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Last Updated: Wednesday, 15 February 2006, 13:37 GMT
Demand for student places falls
Student lecture theatre
The official figures show a decline in applications
University applications have fallen for the first time in six years, as higher fees are introduced across England.

Almost 13,000 fewer students have applied for courses starting in September than had applied at this time last year - a fall of 3.4%.

The National Union of Students blamed the fall on higher tuition fees, where students will pay up to 3,000 a year.

Ministers stressed that last year's applications rose by almost 8% as some raced to avoid the top-up fee deadline.

The drop in applications is extremely worrying
Kat Fletcher, National Union of Students

Currently the amount universities in England can charge students for tuition each year is capped at 1,175.

But - as long as they can show they are supporting students from poorer backgrounds - universities in England can charge up to 3,000 a year for tuition from September.

The effect of the so-called top up fees system is evident in the differences between applications for English universities and those for Scottish and Welsh universities, which are not charging the higher fees.

Official figures from the University and Colleges Admissions Service (Ucas) show all applications to English universities are down by 3.7%, while applications to Scottish universities are up by 1.6% and to Welsh universities by 0.5%.

The biggest fall - of 4.5% - is amongst English students applying to English universities. By contrast the figure for applications from English students applying to Scotland is up by 1.9%.

The total number of applicants was 371,683. Each can make up to six applications - the average was just over five.

Influence on applicants

A spokesman for Ucas said the new fees regime had "undoubtedly" influenced applications.

"We must remember that 2005 was exceptional - at the same time last year there was an increase of over 8%," he said.

"The introduction of variable fees has undoubtedly influenced applicant trends."

Higher education minister Bill Rammell said: "I have always said that we would see a small fall in applications this year on the back of the much larger than usual increase last year.

"But applications this year are still almost 12,500 above the corresponding figure in 2004.

"Crucially, today's figures show that there has been no reduction in the proportion of students from lower socio-economic groups applying to university."

'Extremely worrying'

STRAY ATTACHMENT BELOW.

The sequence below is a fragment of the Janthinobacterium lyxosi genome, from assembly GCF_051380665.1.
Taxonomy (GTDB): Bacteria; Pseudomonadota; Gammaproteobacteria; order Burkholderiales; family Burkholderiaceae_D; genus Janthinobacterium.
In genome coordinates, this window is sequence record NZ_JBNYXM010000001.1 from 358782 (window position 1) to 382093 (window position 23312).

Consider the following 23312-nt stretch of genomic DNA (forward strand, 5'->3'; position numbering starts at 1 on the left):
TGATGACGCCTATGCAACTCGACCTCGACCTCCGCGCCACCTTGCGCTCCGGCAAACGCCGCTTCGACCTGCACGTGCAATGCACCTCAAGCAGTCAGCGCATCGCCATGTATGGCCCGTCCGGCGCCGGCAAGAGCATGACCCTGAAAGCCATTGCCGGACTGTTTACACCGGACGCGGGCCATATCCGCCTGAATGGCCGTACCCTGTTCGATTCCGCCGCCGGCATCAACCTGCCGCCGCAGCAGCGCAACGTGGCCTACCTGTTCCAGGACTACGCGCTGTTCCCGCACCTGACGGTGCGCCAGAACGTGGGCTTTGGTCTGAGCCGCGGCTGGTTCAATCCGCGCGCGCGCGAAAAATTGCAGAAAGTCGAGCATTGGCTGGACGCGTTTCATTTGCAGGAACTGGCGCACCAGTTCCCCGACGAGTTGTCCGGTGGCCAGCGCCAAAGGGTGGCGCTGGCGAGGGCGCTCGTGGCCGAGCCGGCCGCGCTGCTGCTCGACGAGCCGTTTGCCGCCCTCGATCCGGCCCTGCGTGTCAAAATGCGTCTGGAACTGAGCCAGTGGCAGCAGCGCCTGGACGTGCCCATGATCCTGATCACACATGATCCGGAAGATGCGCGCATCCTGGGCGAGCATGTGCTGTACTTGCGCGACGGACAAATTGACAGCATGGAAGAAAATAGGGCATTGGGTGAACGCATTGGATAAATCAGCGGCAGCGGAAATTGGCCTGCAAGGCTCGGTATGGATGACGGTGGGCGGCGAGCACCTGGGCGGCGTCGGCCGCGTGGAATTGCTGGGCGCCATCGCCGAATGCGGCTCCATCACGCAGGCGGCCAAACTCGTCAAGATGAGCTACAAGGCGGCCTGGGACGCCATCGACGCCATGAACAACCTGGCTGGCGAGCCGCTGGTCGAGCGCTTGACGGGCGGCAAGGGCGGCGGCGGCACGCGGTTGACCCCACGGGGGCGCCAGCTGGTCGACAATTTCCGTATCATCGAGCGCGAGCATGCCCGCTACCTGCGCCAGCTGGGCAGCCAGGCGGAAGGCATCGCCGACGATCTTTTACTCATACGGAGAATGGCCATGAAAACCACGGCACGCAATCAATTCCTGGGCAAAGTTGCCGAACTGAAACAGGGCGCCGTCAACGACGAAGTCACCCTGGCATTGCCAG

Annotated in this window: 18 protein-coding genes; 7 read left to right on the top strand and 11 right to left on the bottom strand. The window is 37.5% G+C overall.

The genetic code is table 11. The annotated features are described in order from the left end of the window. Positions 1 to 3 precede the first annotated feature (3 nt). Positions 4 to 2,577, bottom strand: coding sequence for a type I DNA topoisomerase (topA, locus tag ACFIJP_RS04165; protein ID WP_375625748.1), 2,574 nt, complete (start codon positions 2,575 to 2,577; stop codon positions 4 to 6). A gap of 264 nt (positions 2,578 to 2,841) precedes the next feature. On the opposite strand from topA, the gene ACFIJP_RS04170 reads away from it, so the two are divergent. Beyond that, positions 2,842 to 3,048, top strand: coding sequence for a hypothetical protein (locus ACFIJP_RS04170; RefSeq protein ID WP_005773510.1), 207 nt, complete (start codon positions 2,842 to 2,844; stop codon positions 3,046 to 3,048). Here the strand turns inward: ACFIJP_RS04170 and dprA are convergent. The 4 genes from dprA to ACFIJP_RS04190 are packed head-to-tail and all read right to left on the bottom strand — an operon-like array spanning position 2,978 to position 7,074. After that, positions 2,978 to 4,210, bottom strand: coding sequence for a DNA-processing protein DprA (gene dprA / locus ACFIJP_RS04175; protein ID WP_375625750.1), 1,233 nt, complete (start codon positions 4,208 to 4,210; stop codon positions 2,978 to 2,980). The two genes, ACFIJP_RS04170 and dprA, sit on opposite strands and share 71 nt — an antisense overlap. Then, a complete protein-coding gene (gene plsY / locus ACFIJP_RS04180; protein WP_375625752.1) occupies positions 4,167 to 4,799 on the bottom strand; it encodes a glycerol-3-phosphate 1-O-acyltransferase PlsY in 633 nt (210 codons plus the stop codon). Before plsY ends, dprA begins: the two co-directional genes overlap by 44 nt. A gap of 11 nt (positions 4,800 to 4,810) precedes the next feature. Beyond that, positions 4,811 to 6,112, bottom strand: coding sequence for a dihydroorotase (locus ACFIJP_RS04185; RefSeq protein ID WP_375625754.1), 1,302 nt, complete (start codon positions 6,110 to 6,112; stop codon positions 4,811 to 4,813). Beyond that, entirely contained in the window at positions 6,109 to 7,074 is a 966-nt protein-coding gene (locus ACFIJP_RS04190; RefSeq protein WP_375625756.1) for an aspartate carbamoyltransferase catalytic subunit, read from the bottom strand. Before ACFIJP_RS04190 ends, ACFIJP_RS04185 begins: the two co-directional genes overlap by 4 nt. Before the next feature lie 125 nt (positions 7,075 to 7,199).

But the president of the NUS Kat Fletcher said: "The drop in applications is extremely worrying, and suggests that top-up fees and the debt they represent is deterring potential students.

"As a society, we could be missing out on thousands of potential doctors, teachers, scientists, engineers because the fear of debt has put them off from going to university and achieving their aspirations."

Some students may not have applied because they did not understand what was on offer, she added.

"The system is confusing and looks set to get worse, if universities start changing the financial support on offer in order to fill vacant places during the clearing process," she said.

Professor Drummond Bone, the president of the umbrella group Universities UK, said the figures should be seen in the context of the "very large year-on-year increase (8%) in applicants last year".

"It's important to recognise that this year's 3.4% drop doesn't affect the overall trend of the last few years, which is still upwards," said Professor Bone.

'Beginning to bite'

Shadow Higher Education Minister Boris Johnson, said there was "no cause for undue alarm".

"Obviously we must all work to ensure that no one who could benefit from university is put off by the prospect of debt," he said.

But the Liberal Democrat Shadow Education Secretary, Edward Davey, said the figures showed student fees were "beginning to bite".

"More and more students are taking term time jobs and missing lectures to earn money to pay fees. The cost of a degree is going up, while the opportunity to study is going down," he said.

Students talk about their financial worries

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